Sunday, May 20, 2018

Don't Just Code in Delphi, Think in Delphi

I have always struggled with fully understanding the object oriented nature of Delphi. I still struggle with it today. For example, I have tried to read Nick Hodge's book "Coding in Delphi" three times and can't get past page 23. I'm currently on page 96 of Pawel Glowaki's book "Expert Delphi" and had to stop because he talks about using the TTextWriter class which is a class with virtual abstract methods. Virtual Abstract Methods, are you kidding me. What the hell are Virtual Abstract Methods.

(Expert Delphi page 96) "Notice that the TTextWriter class is a class with virtual abstract methods that just define the interface to the text writing functionality so we need to use one of the text writer descendants such as TStringWriter."

Okay, so I get a small glimpse into what Pawel's talking about. These VAM's are just interface definitions. They don't really exist. The real functions exist somewhere else. In this case the TStringWriter class. I'm just barely hanging on here, but I'm hanging on.

I blame my Delphi ignorance on my lack of going back to square one and learning Delphi's OOP think from the beginning. At the time I started using Delphi I just plowed ahead and made the code work. I wanted a Windows program and that is all I cared about. Looking back at it, I'd say I forced Delphi to work like my top-down procedural thinking. I never fully embraced the Delphi OOP think.

Hodges, Glowaki, Cantu, and all the other Delphi authors out there think in Delphi. And if I want to understand them and be proficient in Delphi I need to think in Delphi too.

So, how do you think in Delphi?

You find a resource that explains Delphi in a simple straight-forward manner. Perhaps a resource that teaches you how Delphi came into being. Does such a resource exist? Yes. And I just so happened to have a copy on my bookshelf.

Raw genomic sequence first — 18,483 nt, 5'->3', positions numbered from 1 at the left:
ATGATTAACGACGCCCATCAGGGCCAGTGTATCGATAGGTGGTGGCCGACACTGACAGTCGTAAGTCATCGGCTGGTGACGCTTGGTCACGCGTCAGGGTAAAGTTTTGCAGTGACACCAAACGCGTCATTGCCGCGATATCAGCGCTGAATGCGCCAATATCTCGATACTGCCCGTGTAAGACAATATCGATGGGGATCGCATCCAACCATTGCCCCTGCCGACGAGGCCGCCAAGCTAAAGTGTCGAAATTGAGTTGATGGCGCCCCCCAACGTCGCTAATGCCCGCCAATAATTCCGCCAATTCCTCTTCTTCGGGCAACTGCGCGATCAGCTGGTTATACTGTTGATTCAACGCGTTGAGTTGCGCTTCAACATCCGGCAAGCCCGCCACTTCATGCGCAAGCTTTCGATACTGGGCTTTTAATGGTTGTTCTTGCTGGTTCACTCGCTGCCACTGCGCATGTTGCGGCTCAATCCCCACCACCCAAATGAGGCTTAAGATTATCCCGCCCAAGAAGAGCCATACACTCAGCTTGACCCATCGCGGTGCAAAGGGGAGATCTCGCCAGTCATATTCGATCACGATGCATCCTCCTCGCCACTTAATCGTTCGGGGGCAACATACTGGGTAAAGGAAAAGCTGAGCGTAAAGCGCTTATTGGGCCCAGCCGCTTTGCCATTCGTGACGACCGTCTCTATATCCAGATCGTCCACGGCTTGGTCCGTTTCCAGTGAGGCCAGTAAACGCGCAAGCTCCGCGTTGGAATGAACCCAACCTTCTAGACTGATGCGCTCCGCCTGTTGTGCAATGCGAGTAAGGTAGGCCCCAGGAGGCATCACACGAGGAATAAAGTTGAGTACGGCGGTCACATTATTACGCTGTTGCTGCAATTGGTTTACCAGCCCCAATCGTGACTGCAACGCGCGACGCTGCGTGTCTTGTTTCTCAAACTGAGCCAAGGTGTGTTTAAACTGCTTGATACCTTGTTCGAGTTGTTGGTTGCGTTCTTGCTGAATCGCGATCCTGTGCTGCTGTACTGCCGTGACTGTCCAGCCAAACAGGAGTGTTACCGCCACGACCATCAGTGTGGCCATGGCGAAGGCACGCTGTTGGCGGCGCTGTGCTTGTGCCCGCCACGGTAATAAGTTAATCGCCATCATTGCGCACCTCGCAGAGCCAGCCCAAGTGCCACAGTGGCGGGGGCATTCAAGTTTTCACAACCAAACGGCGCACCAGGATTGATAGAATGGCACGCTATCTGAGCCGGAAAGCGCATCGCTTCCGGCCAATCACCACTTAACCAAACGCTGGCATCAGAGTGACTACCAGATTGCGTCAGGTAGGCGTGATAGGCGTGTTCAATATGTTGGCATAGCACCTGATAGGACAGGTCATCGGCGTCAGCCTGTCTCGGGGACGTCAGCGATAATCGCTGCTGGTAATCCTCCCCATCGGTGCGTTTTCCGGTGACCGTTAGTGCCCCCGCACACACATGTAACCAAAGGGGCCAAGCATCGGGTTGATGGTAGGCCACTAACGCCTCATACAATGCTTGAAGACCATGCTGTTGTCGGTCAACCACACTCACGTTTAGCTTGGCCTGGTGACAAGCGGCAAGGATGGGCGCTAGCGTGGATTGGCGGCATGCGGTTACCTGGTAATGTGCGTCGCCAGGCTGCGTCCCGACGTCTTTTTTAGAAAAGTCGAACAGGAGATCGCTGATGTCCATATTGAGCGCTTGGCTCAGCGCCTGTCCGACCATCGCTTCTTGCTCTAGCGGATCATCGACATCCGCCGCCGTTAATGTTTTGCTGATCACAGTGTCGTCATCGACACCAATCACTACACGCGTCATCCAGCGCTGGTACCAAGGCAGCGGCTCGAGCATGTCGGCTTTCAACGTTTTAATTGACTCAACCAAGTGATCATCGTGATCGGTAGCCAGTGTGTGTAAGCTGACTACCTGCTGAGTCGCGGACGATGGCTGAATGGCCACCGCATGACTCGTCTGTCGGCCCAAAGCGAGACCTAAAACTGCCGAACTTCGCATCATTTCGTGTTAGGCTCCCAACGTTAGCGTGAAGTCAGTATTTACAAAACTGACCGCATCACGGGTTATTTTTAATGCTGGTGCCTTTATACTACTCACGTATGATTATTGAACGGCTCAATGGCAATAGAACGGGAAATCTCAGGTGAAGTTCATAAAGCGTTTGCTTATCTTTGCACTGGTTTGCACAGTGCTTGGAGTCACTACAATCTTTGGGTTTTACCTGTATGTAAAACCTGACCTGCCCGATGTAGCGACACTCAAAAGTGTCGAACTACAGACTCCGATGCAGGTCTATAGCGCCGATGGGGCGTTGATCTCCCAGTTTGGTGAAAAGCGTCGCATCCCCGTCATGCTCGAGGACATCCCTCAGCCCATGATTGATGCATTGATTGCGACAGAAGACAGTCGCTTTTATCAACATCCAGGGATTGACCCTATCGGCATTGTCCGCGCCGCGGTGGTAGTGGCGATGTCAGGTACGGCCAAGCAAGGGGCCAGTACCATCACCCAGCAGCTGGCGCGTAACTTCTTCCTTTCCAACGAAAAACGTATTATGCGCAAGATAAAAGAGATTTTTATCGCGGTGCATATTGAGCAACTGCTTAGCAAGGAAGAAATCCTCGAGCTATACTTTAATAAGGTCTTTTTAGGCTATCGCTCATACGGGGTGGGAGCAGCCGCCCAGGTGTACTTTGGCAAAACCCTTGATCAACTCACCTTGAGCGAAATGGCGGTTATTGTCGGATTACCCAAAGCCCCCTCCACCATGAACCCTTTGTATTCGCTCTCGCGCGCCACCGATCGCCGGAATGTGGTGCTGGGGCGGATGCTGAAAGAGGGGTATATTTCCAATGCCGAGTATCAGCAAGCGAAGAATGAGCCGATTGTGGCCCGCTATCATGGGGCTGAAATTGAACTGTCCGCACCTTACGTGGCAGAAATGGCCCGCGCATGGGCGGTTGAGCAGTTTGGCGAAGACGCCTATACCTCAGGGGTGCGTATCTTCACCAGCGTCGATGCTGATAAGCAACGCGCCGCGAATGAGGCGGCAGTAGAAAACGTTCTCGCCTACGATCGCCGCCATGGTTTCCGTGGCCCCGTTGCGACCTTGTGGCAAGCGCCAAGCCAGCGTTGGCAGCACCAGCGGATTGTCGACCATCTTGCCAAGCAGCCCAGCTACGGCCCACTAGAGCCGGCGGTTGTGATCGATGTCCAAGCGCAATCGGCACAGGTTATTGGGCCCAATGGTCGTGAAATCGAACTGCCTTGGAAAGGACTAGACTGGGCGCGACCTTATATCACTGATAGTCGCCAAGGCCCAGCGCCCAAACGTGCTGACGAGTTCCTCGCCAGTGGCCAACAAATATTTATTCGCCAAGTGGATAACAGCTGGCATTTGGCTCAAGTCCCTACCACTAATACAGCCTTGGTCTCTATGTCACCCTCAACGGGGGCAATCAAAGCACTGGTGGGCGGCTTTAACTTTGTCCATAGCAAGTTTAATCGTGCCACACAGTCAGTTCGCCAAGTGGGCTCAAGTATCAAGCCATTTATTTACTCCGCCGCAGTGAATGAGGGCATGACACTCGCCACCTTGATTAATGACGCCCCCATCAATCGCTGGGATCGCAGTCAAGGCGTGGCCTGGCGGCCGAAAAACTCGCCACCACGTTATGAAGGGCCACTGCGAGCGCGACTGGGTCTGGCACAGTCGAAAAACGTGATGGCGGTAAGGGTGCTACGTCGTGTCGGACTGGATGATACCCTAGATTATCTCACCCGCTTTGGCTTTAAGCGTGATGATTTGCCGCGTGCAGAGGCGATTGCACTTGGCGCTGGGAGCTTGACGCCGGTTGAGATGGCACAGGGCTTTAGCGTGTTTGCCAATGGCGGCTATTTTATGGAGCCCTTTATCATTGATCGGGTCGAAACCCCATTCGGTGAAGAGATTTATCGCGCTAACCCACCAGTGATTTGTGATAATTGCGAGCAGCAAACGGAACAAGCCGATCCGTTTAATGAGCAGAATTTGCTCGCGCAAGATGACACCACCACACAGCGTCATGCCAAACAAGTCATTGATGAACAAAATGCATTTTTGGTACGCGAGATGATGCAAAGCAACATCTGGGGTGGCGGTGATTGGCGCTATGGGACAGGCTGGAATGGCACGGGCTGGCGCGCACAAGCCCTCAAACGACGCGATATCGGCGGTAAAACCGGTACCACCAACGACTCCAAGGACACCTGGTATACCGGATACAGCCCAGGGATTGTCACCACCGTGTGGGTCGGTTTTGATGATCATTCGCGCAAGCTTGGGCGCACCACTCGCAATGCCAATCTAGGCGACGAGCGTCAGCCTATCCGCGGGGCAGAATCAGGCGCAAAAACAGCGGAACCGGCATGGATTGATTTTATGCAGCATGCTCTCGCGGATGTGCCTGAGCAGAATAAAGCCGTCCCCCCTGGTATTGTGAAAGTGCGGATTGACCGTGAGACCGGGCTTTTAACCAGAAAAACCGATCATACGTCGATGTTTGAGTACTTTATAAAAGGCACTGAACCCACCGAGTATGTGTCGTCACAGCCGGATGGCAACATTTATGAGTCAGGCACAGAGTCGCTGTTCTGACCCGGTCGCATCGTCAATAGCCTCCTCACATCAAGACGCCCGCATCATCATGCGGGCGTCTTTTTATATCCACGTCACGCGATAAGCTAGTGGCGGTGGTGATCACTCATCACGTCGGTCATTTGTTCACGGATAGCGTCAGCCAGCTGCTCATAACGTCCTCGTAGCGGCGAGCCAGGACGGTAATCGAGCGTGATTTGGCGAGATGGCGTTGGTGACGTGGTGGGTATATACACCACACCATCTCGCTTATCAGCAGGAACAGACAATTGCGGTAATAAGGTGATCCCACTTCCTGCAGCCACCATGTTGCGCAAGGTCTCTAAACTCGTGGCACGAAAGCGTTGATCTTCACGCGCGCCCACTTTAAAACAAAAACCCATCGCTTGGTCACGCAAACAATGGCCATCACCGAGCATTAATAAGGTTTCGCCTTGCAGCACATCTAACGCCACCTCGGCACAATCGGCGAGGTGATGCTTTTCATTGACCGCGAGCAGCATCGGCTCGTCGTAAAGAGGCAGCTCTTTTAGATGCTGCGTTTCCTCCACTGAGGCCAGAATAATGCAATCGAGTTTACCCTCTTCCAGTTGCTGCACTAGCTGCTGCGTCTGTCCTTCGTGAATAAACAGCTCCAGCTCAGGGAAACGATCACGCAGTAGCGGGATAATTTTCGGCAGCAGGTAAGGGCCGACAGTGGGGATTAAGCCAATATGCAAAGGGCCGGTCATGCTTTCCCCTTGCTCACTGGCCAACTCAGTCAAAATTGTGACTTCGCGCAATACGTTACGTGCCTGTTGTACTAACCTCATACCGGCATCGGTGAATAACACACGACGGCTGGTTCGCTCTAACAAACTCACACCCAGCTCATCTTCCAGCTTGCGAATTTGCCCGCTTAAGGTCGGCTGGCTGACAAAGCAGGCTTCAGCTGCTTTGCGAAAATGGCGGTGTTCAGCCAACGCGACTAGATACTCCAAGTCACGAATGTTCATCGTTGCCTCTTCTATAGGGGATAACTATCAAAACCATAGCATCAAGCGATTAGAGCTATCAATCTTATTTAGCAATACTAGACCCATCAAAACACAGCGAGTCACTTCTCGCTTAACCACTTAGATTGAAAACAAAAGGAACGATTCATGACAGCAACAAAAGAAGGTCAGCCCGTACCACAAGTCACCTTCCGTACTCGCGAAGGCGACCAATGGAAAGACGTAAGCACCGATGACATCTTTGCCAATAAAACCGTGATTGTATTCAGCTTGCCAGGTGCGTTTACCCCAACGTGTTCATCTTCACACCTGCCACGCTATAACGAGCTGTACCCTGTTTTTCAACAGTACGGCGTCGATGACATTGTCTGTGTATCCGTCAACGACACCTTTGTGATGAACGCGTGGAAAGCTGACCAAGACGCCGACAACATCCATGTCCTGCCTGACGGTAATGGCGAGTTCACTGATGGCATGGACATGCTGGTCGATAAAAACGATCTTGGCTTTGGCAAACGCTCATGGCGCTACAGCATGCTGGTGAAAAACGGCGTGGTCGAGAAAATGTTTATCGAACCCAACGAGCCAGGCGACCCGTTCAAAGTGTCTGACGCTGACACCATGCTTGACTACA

Here are three paragraphs from page 7 and 8. If these paragraphs speak to you like they did me, then I highly recommend you read the entire Turbo Pascal 5.5 Object Oriented Programming Guide.

The challenge of object-oriented programming (OOP) is that it sometimes requires you to set aside habits and ways of thinking about programming that have been considered standard for many years. Once that is done, however, OOP is simple, straight- forward, and superior for solving many of the problems that plague traditional software programs. 

A note to you who have done object-oriented programming in other languages: Put aside your previous impressions of OOP and learn Turbo Pascal 5.5's object-oriented features on their own terms. OOP is not one single way; it is a continuum of ideas. In its object philosophy, Turbo Pascal 5.5 is more like C++ than Smalltalk. Smalltalk is an interpreter, while from the beginning, Turbo Pascal has been a pure native code compiler. Native code compilers do things differently (and far more quickly) than interpreters. Turbo Pascal was designed to be a production development tool, not a research tool. 

And a note to you who haven't any notion at all what OOP is about: That's just as well. Too much hype, too much confusion, and too many people talking about something they don't understand have greatly muddied the waters in the last year or so. Strive to forget what people have told you about OOP. The best way (in fact, the only way) to learn anything useful about OOP is to do what you're about to do: Sit down and try it yourself.

I'm convinced this little 124 page resource will give me the solid foundation of Delphi think that I've  been missing. I was so excited to find this little gem and what it offers, I had to stop reading and tell you guys about it.

A copy is available on


Semper Fi
Gunny Mike